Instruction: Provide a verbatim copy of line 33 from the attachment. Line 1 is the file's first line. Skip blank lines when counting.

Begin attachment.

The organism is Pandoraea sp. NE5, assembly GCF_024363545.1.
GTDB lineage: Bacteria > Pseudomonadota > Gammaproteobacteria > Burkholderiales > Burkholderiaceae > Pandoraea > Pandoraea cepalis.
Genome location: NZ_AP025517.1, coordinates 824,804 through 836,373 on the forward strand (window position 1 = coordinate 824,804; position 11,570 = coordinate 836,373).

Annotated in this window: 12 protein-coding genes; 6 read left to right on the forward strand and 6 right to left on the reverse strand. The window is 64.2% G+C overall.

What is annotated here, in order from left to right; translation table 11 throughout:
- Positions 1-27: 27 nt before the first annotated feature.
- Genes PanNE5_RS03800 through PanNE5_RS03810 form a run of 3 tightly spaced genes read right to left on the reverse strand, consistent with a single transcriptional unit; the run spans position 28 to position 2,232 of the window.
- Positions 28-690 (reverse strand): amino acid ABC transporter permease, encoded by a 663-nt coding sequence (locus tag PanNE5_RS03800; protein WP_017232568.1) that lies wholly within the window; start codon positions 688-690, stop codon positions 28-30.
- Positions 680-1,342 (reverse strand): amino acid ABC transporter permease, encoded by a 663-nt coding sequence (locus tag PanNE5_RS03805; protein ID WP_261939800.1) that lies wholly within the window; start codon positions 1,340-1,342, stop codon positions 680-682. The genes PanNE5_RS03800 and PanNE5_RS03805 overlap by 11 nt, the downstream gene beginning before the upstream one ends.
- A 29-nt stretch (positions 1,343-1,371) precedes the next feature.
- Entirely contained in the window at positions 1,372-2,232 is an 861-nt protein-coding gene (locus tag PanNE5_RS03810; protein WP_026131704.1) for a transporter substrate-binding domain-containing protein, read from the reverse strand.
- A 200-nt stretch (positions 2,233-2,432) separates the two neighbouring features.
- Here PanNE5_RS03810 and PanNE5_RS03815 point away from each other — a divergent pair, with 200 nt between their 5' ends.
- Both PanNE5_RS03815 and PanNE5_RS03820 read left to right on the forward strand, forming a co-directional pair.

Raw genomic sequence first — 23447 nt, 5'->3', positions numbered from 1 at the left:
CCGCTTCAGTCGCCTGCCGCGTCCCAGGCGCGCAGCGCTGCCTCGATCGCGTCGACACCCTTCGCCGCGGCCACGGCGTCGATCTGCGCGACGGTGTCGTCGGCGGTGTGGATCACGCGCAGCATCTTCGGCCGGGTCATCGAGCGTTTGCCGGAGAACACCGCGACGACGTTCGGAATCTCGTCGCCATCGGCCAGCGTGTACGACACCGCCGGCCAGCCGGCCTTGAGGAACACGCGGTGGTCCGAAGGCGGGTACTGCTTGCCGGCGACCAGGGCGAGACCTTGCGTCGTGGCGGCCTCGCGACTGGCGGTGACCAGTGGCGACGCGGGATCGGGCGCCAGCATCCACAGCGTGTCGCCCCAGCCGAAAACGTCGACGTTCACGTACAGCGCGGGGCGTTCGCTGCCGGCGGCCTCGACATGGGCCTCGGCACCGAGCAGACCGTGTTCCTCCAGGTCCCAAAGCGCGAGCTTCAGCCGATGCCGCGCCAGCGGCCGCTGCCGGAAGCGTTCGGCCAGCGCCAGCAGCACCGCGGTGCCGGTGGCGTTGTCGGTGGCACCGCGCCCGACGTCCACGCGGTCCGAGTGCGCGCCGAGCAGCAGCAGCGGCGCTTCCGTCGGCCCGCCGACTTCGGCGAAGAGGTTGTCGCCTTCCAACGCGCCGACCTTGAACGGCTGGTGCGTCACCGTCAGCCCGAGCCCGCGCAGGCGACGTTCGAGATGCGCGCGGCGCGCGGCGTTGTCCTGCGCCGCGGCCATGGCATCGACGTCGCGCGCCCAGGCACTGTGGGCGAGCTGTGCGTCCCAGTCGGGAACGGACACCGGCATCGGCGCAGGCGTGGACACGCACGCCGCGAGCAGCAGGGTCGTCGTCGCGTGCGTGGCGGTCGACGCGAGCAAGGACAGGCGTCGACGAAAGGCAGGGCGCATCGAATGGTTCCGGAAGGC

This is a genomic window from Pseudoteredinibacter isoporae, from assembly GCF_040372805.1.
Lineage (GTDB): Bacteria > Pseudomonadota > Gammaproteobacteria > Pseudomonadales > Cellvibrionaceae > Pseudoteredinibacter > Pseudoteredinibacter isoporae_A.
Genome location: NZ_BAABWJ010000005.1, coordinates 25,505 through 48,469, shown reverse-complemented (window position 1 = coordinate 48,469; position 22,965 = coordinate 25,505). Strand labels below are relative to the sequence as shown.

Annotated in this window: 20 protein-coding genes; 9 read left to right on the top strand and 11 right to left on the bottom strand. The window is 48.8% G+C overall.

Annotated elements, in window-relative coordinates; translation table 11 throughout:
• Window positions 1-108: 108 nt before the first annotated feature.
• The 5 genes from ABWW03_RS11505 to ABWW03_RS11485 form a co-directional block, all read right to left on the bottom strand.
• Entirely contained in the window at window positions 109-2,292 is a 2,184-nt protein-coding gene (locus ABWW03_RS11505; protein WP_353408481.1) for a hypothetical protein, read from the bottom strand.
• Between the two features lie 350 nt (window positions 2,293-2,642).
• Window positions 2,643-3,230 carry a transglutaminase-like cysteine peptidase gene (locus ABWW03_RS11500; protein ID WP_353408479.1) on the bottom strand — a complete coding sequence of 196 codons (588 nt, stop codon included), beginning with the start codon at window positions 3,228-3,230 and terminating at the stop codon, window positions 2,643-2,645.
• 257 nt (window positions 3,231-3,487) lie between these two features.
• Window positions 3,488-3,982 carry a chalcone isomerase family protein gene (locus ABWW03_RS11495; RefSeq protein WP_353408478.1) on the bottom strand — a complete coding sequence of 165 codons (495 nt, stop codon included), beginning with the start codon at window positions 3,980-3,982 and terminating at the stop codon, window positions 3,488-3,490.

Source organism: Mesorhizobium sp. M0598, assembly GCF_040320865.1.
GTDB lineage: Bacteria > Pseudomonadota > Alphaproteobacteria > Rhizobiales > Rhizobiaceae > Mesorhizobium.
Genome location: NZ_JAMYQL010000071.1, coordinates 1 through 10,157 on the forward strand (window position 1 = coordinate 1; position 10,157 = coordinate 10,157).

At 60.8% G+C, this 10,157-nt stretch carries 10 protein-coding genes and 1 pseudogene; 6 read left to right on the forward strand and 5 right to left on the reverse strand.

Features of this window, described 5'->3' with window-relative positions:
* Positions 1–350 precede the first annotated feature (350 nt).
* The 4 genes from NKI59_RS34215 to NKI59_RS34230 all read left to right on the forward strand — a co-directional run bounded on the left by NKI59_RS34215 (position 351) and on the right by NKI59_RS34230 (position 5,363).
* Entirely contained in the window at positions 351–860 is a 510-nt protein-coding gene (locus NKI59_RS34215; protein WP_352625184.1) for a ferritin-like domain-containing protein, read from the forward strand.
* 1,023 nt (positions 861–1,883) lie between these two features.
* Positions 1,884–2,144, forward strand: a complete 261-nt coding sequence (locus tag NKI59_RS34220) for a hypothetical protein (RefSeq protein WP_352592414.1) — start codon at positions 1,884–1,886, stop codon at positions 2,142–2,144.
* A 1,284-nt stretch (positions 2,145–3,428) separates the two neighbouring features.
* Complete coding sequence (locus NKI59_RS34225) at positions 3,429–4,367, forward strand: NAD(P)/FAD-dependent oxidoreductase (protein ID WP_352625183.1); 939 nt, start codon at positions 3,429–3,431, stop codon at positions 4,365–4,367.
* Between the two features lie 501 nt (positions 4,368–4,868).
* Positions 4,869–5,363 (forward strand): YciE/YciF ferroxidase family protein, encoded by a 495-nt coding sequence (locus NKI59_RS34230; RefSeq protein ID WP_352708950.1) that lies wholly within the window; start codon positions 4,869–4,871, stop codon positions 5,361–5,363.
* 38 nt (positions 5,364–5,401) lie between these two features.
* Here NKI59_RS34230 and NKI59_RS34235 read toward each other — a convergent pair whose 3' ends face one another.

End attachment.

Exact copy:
Features of this window, described 5'->3' with window-relative positions: